4 Components of a Better Technician Work Order Resolution Description

service tech training expertFrustrated by the poor quality of the information provided by your technicians on work orders? The importance of the quality of the work order resolution description is often overlooked. The fact is the quality of this information is very important! Below are 4 easily remembered components that your technicians can include to better communicate the value of the work they have performed. The four components are captured using the acronym CARE.

Whether we like it or not, what is written on the work order to describe the service that has been performed, is an important indicator to the customer of the quality of the work completed. This is because, under most circumstances, the customer cannot actually know the quality of the work itself. For example, how do they know if the hour it took the technician to troubleshoot the problem displayed brilliant detective work that would have taken any other person several hours to figure out, or if the hour demonstrated a poor grasp of the technology that another technician could have completed in only 5 minutes? The fact is the customer doesn’t know. They therefore look for evidence of the quality of the service and one of the most important factors that they rely on is how the work performed is described in the work order description.

Therefore, providing a clear and accurate account of the work completed is very important. There is also another and very practical reason for having a clear and accurate work order resolution description – productivity. Imagine the technician completes a complicated repair and describes the work completed simply as “Fixed unit” in the work order description. The invoice for the work is $1,000. The customer on site is delighted to have the problem fixed and gladly signs the work order.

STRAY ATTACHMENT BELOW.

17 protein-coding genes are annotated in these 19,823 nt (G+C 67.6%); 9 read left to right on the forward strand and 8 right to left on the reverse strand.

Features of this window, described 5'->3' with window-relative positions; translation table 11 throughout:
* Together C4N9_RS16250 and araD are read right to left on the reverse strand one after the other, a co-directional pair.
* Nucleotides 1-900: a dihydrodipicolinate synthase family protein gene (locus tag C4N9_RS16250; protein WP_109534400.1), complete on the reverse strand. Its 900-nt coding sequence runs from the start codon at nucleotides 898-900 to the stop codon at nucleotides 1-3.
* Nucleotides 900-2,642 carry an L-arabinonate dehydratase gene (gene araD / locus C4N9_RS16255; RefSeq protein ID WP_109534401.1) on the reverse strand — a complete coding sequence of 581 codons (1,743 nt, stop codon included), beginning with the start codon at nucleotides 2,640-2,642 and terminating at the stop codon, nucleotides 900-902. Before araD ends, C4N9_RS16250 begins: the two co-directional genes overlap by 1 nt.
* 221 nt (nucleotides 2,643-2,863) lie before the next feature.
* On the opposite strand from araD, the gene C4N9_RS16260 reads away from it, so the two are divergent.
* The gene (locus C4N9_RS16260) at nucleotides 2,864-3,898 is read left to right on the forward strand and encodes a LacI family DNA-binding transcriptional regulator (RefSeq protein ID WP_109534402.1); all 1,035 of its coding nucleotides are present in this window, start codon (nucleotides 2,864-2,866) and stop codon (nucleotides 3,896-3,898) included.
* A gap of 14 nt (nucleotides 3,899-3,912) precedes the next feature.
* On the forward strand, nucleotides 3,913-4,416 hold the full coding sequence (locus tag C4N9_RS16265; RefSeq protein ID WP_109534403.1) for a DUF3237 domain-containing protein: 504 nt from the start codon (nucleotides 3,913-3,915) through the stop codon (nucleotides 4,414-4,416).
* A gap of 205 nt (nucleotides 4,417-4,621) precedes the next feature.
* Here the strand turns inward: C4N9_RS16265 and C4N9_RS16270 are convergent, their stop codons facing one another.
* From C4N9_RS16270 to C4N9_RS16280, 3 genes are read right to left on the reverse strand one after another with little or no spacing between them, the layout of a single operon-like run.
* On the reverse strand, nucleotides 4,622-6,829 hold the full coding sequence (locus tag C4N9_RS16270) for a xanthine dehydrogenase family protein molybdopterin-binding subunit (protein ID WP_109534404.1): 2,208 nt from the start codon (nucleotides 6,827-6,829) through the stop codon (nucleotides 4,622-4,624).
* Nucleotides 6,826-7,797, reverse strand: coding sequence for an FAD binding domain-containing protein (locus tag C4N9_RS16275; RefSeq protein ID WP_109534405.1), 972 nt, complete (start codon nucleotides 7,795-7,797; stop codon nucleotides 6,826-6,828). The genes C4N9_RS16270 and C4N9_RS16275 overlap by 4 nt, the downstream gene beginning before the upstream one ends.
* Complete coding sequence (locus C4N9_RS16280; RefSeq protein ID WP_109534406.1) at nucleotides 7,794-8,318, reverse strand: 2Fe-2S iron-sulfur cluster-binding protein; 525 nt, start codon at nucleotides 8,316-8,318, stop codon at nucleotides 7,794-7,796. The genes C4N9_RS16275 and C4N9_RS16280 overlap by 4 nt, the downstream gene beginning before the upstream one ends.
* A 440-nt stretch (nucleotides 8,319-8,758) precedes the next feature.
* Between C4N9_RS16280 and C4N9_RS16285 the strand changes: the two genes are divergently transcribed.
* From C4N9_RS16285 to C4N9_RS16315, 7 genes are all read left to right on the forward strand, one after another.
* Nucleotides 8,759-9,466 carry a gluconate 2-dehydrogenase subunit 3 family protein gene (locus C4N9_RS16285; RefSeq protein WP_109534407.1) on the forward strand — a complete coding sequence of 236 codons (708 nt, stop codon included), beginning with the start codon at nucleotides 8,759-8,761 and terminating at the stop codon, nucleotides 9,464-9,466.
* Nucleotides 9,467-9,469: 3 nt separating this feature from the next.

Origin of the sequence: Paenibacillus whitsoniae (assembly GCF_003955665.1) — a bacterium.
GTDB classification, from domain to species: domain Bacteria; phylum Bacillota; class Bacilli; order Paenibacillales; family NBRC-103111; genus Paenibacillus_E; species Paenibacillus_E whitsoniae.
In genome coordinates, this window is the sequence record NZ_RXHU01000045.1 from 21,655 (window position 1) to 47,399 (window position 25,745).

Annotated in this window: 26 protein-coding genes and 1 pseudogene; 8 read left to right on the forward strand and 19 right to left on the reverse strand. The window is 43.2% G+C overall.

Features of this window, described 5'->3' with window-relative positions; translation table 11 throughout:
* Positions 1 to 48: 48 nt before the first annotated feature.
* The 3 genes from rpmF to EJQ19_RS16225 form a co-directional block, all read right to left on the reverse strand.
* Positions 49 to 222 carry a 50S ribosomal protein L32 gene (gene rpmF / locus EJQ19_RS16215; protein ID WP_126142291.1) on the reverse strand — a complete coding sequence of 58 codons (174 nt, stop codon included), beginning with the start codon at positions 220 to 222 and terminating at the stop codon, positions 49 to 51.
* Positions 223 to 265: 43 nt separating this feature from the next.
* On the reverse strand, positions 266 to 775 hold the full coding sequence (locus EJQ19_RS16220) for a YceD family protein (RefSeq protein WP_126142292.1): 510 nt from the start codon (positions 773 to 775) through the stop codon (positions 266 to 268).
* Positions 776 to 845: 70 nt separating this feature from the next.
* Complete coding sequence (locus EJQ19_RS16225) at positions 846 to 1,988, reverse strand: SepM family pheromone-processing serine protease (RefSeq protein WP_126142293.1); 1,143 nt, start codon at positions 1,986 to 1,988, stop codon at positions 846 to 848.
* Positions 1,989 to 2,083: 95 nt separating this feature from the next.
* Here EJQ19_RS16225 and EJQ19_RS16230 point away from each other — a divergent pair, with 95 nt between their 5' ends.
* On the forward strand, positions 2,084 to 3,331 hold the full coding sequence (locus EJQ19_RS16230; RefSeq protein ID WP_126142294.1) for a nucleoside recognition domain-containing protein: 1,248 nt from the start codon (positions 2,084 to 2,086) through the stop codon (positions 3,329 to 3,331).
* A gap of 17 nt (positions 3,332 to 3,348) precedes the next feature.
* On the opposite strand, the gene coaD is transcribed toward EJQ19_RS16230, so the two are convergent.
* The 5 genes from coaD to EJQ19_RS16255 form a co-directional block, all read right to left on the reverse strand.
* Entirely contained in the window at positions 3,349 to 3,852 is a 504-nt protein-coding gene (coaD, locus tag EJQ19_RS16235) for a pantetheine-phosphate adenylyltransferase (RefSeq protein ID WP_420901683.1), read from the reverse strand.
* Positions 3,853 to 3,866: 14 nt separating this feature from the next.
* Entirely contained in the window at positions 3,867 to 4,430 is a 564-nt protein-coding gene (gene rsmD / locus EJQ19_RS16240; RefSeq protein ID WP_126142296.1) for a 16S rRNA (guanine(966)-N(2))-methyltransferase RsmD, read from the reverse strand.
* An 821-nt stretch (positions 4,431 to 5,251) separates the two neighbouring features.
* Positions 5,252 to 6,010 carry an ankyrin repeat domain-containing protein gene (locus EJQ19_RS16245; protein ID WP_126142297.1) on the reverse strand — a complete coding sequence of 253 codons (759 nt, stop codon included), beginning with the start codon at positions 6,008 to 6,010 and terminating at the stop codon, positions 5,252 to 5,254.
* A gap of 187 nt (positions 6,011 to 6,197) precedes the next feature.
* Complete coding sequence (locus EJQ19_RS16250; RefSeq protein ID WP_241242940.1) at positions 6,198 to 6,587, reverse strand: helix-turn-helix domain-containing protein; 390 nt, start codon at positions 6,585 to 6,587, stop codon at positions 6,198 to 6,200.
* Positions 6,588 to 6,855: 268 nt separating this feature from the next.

Roughly 60 days later the customer on site gets a call from her Accounts Payable department. They are reviewing the invoices for payment and they want to know what the service company did to justify the $1,000 invoice. Confronted with the need to provide this information, what does the customer do? She goes to her copy of the work order to collect the needed clarification. Of course, the “fixed unit” description is not at all useful so she is forced to call the technician directly. The call unnecessarily interrupts the technician in his work and he struggles to remember exactly what he actually did on that day over two months ago. All this costs time and, of course, money and all because the work order resolution description was poorly written.

So, how does a busy service manager encourage and ensure that his/her team communicates the value of the actual work through the work order resolution description? They could coach their team to use CARE on every work order.

CARE is an easy to remember acronym that can be used as a reminder for the technician to include the critical information that best describes the repair or service in a professional manager and that reassures the customer of the value of the action taken.

C is for Condition: Record the condition on site prior to taking action.
A is for Action: Summarize the actions taken to resolve the issue.
R is for Results: Record the resulting condition on site after the action has been taken.
E is for Expected Next Steps: Identify expected next steps, if any, that need to be taken, including any recommended repairs.

In addition to describing the work performed using the CARE approach you may also wish to include other information such as identifying the equipment and its location, recording all the materials and consumables used in the repair and, of course, identifying other observations or recommendations that will help the customer. All of this can be reviewed with the customer at the completion of the call.

All of this information and much more can be found in our Pocketbook of Proactive Service®. I would be happy to provide you with a free copy of the Pocketbook. If you would like your complimentary copy, simply send me an email with “Pocketbook” in the subject line along with your company name and address and I will get one out to you right away.

I’d love your feedback! And as always, please feel free to leave a link back to your own blog if you have one via the commentluv feature here on the site. If you are reading this blog post via email, you will need to locate this post on my website by clicking here. Scroll down to the bottom of the page where you will find the comment section.


“Writing, to me, is simply thinking through my fingers.”

Isaac Asimov


Tagged with: , , , , , , ,

Leave a Reply

Your email address will not be published. Required fields are marked *


CommentLuv badge